Recently, a long-time supporter of American Life League mentioned her concern about the manner in which her state’s Catholic bishops were using the word “burdensome” to discuss what is and is not required for treating a patient whose life is nearing the end. I became intrigued and looked into this matter, taking the opportunity to compare a Florida Catholic Conference (FCC) “position paper,” titled “Issues in Care for the Dying,” with the Vatican’s Declaration on Euthanasia.
The FCC’s document is, in fact, a reprint of Section 5 of the U.S. Conference of Catholic Bishops’ Ethical and Religious Directives for Catholic Health Care Services, issued in 2001. Section 5, likewise titled “Issues in Care for the Dying,” states in part,
The truth that life is a precious gift from God has profound implications for the question of stewardship over human life. We are not the owners of our lives and, hence, do not have absolute power over life. We have a duty to preserve our life and to use it for the glory of God, but the duty to preserve life is not absolute, for we may reject life-prolonging procedures that are insufficiently beneficial or excessively burdensome. Suicide and euthanasia are never morally acceptable options.
The task of medicine is to care even when it cannot cure. Physicians and their patients must evaluate the use of the technology at their disposal. Reflection on the innate dignity of human life in all its dimensions and on the purpose of medical care is indispensable for formulating a true moral judgment about the use of technology to maintain life. The use of life-sustaining technology is judged in light of the Christian meaning of life, suffering, and death. Only in this way are two extremes avoided: on the one hand, an insistence on useless or burdensome technology even when a patient may legitimately wish to forgo it and, on the other hand, the withdrawal of technology with the intention of causing death. (emphasis added)
On the one hand, it is clear that the USCCB is not endorsing any act of passive or active euthanasia. By the same token, the first paragraph quoted above could be interpreted by the wrong person in a way that could lead to the premature death of a patient. When adverbs such as “insufficiently” or “excessively” are used, personal interpretation enters the picture. Such words, if construed improperly, can lead to some very bad outcomes.
By contrast, the second paragraph is quite clear in teaching that the patient can forego this or that technological intervention if he or she deems it to be too little too late. That is a completely different question than the previous one and engages the patient in a decision-making capacity.
The 1980 Vatican Declaration on Euthanasia also uses the word burdensome:
It is also permissible to make do with the normal means that medicine can offer. Therefore one cannot impose on anyone the obligation to have recourse to a technique which is already in use but which carries a risk or is burdensome. Such a refusal is not the equivalent of suicide; on the contrary, it should be considered as an acceptance of the human condition, or a wish to avoid the application of a medical procedure disproportionate to the results that can be expected, or a desire not to impose excessive expense on the family or the community. – When inevitable death is imminent in spite of the means used, it is permitted in conscience to take the decision to refuse forms of treatment that would only secure a precarious and burdensome prolongation of life, so long as the normal care due to the sick person in similar cases is not interrupted. In such circumstances the doctor has no reason to reproach himself with failing to help the person in danger. (emphasis added)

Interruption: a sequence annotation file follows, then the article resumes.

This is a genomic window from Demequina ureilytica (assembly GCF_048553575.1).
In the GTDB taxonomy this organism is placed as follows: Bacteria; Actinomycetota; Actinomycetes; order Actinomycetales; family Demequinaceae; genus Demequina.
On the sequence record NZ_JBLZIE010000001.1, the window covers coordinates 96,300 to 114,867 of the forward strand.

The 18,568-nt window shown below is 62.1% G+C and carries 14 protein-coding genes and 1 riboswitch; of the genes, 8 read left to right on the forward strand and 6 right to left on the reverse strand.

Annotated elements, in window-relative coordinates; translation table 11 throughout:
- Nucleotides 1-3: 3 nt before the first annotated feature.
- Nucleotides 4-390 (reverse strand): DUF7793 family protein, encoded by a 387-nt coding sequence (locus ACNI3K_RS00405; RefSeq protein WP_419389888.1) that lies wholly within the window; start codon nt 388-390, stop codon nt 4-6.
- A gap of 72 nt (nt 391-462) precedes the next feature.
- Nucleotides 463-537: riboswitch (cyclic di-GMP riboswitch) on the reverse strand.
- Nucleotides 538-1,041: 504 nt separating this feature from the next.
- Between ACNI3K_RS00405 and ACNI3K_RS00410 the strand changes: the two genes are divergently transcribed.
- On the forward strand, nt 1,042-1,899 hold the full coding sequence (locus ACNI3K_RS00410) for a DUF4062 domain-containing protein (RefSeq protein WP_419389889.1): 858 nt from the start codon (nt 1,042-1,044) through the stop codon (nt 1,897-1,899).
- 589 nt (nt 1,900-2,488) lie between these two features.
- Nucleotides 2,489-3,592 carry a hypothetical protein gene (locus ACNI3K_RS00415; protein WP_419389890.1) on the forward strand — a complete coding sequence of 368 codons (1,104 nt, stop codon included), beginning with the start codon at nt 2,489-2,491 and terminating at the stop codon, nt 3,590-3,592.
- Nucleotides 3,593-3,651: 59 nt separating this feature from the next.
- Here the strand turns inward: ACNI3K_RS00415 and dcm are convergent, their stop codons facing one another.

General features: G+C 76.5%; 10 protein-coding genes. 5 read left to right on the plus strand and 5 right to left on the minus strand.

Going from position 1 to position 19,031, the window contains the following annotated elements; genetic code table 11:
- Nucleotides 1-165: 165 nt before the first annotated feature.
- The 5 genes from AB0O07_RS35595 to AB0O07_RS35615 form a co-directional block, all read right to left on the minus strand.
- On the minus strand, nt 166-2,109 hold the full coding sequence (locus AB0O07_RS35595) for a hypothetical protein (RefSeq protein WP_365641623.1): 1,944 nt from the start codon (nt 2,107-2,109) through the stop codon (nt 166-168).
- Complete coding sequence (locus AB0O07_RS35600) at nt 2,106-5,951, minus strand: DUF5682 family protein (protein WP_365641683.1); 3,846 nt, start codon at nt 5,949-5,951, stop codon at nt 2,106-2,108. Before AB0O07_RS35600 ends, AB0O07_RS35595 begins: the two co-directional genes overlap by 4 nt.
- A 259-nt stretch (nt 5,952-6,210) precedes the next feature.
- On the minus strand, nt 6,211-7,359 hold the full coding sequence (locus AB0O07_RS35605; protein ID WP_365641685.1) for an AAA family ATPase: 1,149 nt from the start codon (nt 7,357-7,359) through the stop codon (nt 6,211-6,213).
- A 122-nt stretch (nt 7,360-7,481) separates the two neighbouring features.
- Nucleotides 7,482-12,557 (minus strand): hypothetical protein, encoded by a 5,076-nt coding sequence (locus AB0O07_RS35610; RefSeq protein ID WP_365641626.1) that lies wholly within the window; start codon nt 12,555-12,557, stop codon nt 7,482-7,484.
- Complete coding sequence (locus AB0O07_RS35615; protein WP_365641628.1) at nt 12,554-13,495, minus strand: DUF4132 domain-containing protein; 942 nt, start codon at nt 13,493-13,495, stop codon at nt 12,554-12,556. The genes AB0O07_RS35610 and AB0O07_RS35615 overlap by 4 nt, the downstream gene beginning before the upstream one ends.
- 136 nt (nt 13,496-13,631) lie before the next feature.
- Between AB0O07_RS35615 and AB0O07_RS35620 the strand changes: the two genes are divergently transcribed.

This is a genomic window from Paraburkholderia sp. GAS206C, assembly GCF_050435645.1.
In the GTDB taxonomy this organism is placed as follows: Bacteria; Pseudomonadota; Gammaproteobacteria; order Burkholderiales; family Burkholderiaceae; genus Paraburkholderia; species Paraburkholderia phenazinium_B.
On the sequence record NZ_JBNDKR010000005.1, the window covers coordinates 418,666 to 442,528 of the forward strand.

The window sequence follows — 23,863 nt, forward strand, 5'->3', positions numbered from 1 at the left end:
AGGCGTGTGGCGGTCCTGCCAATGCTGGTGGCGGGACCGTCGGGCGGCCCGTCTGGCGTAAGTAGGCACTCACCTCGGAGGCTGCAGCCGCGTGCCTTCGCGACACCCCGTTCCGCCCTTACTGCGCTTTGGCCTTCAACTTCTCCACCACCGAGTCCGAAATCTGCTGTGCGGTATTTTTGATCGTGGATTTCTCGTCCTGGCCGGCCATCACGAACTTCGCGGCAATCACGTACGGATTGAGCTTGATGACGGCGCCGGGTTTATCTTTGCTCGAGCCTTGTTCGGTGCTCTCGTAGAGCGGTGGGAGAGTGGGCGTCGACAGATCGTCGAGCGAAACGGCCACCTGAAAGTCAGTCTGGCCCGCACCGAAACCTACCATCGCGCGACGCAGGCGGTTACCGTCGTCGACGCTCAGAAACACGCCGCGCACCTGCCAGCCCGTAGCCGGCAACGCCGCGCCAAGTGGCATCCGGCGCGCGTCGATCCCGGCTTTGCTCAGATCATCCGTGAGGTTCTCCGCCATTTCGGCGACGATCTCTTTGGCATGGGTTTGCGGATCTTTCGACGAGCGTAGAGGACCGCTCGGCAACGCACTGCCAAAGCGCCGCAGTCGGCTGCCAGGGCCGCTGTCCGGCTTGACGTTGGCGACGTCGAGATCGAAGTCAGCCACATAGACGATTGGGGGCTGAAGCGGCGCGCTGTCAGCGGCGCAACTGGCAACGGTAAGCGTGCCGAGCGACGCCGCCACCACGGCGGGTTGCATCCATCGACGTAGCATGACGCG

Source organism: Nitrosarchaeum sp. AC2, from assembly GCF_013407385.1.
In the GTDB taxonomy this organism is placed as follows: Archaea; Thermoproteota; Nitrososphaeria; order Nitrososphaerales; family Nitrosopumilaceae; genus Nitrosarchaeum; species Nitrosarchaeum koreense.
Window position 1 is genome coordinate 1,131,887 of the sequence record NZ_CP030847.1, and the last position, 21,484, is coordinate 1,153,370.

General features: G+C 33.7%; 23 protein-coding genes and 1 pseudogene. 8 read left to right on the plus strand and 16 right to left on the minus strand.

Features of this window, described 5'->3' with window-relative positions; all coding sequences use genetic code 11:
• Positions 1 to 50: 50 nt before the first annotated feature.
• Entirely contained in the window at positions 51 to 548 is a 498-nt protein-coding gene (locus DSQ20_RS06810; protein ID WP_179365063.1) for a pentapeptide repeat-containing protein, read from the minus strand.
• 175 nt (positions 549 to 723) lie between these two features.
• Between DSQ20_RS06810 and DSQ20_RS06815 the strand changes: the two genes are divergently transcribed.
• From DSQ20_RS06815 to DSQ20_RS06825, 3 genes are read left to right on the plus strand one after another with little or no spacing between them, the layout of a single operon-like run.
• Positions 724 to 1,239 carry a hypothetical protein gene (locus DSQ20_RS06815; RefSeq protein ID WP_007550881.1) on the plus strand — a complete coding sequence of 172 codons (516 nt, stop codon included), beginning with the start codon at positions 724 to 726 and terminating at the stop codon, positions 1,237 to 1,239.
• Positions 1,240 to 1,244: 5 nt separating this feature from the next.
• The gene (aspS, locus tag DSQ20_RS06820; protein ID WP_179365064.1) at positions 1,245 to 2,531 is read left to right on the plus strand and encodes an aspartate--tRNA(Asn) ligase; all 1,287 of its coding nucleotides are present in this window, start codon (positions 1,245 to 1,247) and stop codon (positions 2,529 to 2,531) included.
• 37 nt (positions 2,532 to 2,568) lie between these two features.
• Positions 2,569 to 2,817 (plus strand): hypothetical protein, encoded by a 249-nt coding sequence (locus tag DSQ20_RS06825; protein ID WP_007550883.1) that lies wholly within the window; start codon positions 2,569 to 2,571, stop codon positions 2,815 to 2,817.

The Vatican does not resort to adverbs that must be subjectively interpreted, but rather makes it clear that there is such a thing as a “technique” that cannot be forced on the patient because it is either risky or could be burdensome (by causing pain or in other ways) for the patient.
Further, as the Vatican unambiguously teaches, the onset of death does provide a patient with the ability to say “no thanks” to treatment. The Vatican wisely does not mention the provision of nutrition and/or hydration as a form of treatment.
Though it is popular in today’s culture to consider tube feeding and hydration as “treatment,” that is not at all what nutrition and hydration are. The word “treatment” cannot be confused with the provision of nutrition and hydration. However, there are situations wherein the provision of either by tube can cause agony or the body can reject it. If such is the case, the tube cannot be used.
Our Florida supporter’s concern regarding the use of the word burdensome and how that might be interpreted is valid. We reflect back to the FCC’s statements prior to Terri Schindler Schiavo’s death on March 31, 2005. Let us never forget that Terri was starved to death. When addressing the Schiavo case in February 2005, the FCC issued a public statement declaring,
The Catholic community begins discussions regarding the withdrawal and withholding of artificial nutrition and hydration with a presumption in favor of their provision. However, when the burdens exceed the benefits of providing them, they may be withdrawn or withheld. We note that what is too burdensome for one person may not be too burdensome for another. …We oppose euthanasia. While withdrawal of Terri Schiavo’s nutrition and hydration will lead to her death, if this is being done because its provision would be too burdensome for her, it could be acceptable. If it is being done to intentionally cause her death, this would be wrong. (emphasis added)